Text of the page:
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IMF seeks UK defer of spending cuts if growth disappointment persist

Tuesday, 09 October 2012
As the British economy continues to sink, the IMF, International Monetary Fund has called Britain to defer spending cuts planned for next year. This should happen if growth turns out to be much weaker than forecast.

The IMF said Britain's deficit-cutting plans were already behind forecast, but that Chancellor George Osborne should be prepared to slow them further in the short term if other measures failed to boost demand.

But the British government insist that they will stick to their so called deficit reduction program - a program that has seen British deficit increased since the current coalition took power some three years ago.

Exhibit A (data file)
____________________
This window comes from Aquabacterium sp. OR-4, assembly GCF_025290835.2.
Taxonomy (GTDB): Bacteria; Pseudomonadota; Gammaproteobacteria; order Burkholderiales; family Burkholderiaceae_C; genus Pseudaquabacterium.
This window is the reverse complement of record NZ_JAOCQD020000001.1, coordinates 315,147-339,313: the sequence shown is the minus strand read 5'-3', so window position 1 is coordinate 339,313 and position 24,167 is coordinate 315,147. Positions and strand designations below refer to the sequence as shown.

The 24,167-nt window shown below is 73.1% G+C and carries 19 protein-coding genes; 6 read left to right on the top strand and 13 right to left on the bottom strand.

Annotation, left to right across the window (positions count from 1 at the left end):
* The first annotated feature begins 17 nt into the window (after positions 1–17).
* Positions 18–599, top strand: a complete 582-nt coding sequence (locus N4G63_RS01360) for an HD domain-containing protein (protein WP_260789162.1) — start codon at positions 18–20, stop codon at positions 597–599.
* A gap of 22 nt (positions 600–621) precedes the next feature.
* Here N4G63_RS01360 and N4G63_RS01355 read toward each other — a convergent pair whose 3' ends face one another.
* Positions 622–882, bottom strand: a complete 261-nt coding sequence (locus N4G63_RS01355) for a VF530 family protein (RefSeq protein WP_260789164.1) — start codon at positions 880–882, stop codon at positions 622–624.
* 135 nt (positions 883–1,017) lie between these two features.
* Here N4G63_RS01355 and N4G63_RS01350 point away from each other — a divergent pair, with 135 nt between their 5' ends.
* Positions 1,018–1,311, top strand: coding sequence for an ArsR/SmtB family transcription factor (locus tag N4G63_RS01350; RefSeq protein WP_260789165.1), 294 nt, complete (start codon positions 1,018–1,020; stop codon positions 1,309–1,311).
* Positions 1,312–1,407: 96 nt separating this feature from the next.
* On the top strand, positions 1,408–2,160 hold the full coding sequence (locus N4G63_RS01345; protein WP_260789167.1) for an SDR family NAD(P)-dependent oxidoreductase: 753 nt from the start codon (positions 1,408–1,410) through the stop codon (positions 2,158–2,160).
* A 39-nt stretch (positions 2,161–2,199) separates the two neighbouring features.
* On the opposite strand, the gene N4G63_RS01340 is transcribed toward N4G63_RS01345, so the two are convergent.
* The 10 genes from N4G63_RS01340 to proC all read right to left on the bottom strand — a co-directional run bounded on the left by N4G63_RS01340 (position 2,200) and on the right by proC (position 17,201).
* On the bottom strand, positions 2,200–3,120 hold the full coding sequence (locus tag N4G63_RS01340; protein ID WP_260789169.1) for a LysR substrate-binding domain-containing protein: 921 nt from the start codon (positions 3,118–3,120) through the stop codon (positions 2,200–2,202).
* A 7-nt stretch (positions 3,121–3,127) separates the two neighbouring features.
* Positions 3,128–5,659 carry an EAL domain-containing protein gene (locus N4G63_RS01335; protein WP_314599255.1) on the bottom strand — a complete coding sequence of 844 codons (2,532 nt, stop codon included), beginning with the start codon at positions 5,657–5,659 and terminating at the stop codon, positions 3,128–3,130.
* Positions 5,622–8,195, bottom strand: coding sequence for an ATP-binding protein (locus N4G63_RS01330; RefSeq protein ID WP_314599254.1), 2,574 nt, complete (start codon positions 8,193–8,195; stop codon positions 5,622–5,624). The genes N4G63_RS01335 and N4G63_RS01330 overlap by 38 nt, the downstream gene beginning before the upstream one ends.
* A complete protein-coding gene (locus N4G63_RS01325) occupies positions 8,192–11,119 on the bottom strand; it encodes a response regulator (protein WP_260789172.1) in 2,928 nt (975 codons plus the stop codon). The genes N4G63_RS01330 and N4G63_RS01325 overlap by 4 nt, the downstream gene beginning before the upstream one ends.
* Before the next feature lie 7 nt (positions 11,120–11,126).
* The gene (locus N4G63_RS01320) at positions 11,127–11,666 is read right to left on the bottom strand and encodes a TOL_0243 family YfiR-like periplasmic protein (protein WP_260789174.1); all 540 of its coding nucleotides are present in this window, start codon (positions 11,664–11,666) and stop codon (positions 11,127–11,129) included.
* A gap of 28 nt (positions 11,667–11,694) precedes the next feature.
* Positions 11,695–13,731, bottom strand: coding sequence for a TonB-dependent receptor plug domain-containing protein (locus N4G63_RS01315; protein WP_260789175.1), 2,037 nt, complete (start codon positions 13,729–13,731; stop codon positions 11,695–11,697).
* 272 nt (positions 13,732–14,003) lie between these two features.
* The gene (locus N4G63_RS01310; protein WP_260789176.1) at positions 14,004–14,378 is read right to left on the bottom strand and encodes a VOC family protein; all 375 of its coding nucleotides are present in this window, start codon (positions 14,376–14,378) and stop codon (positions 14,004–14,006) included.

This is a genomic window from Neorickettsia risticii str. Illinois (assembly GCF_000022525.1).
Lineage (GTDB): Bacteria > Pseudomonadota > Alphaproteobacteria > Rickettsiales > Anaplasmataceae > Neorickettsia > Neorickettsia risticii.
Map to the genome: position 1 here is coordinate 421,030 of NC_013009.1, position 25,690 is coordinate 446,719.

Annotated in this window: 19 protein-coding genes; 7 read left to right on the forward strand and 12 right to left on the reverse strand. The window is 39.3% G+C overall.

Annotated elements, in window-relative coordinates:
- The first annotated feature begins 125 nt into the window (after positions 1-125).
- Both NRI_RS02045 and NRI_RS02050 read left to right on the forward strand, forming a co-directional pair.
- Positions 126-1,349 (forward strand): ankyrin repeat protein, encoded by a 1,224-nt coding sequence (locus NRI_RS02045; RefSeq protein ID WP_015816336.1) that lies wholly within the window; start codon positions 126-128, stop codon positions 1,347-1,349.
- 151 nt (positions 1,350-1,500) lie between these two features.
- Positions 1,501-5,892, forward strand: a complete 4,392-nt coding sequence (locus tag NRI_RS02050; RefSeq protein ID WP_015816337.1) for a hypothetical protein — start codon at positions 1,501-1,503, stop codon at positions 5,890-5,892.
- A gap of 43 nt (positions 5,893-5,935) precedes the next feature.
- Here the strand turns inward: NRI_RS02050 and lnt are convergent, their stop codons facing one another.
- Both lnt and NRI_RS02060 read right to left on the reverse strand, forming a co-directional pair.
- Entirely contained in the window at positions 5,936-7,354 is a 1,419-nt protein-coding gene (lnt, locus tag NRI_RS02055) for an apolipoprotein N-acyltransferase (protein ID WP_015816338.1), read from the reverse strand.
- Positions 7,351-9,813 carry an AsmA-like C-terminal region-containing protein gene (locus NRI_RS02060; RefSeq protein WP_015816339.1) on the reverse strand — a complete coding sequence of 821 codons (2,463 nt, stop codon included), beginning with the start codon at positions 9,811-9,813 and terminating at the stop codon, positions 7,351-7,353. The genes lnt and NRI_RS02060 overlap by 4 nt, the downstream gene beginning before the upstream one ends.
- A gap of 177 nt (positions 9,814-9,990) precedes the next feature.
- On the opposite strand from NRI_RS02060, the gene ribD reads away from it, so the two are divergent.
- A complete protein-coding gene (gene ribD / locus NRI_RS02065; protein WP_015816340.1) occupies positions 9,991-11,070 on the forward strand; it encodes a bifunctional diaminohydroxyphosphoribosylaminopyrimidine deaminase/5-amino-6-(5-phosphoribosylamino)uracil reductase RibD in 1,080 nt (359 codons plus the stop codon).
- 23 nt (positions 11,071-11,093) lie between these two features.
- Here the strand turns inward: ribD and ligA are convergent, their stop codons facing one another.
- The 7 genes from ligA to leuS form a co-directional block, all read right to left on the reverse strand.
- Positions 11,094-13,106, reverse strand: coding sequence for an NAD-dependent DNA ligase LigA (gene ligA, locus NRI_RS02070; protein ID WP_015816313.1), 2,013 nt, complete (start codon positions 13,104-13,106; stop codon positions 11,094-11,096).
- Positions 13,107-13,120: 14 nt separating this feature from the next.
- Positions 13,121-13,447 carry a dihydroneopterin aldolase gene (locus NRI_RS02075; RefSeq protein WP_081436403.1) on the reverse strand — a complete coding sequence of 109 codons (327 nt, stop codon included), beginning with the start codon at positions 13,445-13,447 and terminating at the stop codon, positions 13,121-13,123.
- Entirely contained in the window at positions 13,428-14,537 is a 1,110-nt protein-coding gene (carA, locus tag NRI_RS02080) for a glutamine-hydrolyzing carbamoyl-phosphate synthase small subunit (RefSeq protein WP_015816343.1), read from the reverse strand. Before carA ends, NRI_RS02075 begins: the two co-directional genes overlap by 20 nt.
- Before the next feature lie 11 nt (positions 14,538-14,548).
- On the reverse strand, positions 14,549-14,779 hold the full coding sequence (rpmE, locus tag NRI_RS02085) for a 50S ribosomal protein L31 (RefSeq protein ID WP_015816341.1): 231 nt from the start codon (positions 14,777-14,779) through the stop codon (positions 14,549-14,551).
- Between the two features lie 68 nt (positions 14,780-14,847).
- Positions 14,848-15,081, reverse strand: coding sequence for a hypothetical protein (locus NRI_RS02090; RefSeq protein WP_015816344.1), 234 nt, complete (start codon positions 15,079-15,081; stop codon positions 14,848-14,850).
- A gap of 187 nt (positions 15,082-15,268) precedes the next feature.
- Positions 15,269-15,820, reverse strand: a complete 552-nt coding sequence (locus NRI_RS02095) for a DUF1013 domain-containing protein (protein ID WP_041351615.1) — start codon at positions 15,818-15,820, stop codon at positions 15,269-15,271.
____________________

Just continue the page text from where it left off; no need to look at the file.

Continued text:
The British Prime minister David Cameroon told a told radio, London Biggest conversation that his government will continue with their program to seek means on how to improve the business sectors while continue to cut heavily on welfare programs such as housing and child benefits.

 The IMF's budget assessment of the UK economic situation came hours after it sharply downgraded Britain's growth outlook, predicting the economy would shrink 0.4 percent this year, before growing by a tepid 1.1 percent in 2013.

Though the reports will make uncomfortable reading for George Osborne, who has been referring to the IMF's visa of his program of austerity management, will unveil updated growth and budget forecasts on December 5.

The general consensus among many economists is that George Osborne will struggle to meet his goals of eliminating the structural budget deficit within five years, and putting net debt as a share of GDP on a downward path by 2015.
By Team

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